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Iran Press TV

UN warns Bangladesh Rohingya camp plan runs risk of disease spread

Iran Press TV

Sat Oct 7, 2017 02:50PM

A top UN official says building a mega refugee camp for Rohingya Muslims in Bangladesh would run the risk of health and security woes.

Robert Watkins, the UN resident coordinator in Dhaka, said on Saturday that housing more than 800,000 refugees in a single camp, as planned by Bangladesh for refugees fleeing violence from neighboring Myanmar, would heighten the risk of deadly diseases spreading quickly.

"It is much easier to manage people, manage the health situation and security situation if there are a number of different camps rather than one concentrated camp," Watkins said, adding, "There are stronger possibilities, if there are any infectious diseases that spread, that will spread very quickly."

More than half a million Rohingya Muslims have arrived in Bangladesh since August, when violence was renewed against their community in the state of Rakhine. The UN has branded the exodus as historic and a result of Myanmar's deliberate policy of "ethnic cleansing."

Watkins said there would be a huge risk of fire spreading easily across a big camp of refugees, adding that Bangladesh should instead look for new sites to build more camps. He added that 331,000 Rohingya Muslims had already built makeshift shelters in the area where the construction of the proposed camp would be carried out.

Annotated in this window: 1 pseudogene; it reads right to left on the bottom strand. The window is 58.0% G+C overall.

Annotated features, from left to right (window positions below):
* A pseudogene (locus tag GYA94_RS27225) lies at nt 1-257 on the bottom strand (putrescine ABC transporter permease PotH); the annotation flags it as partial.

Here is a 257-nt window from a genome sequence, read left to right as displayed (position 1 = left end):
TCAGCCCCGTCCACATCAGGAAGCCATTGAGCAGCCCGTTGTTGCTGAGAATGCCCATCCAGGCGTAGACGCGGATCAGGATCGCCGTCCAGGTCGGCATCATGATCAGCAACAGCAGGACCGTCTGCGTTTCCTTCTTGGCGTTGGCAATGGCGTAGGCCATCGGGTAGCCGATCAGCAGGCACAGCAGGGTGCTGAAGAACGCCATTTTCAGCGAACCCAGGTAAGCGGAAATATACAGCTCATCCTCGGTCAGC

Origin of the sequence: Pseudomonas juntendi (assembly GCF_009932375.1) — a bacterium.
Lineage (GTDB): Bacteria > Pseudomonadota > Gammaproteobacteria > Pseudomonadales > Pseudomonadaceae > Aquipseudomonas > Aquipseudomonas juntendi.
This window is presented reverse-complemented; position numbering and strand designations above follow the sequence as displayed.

Bangladesh plans to build the camp on 3,000 acres (1,200 hectares) of land next to a refugee camp at Kutupalong near the border town of Cox's Bazar.

The International Organization for Migration (IOM) says the proposed camp will be the world's largest and much more extensive than Bidi Bidi in Uganda and Dadaab in Kenya, both of them home to around 300,000 refugees.

The IOM, a UN agency, has accepted Dhaka's request to coordinate the work of aid agencies working on the camp site. It will also help build shelters at the new camp. Joel Millman, an IOM spokesman, said on Friday that the huge job would be carried out through thorough planning.

"700,000 is a big camp... we and our partners will have our work cut out for us," said Millman, adding that UN agencies "wouldn't be undertaking this if we didn't think it was feasible."

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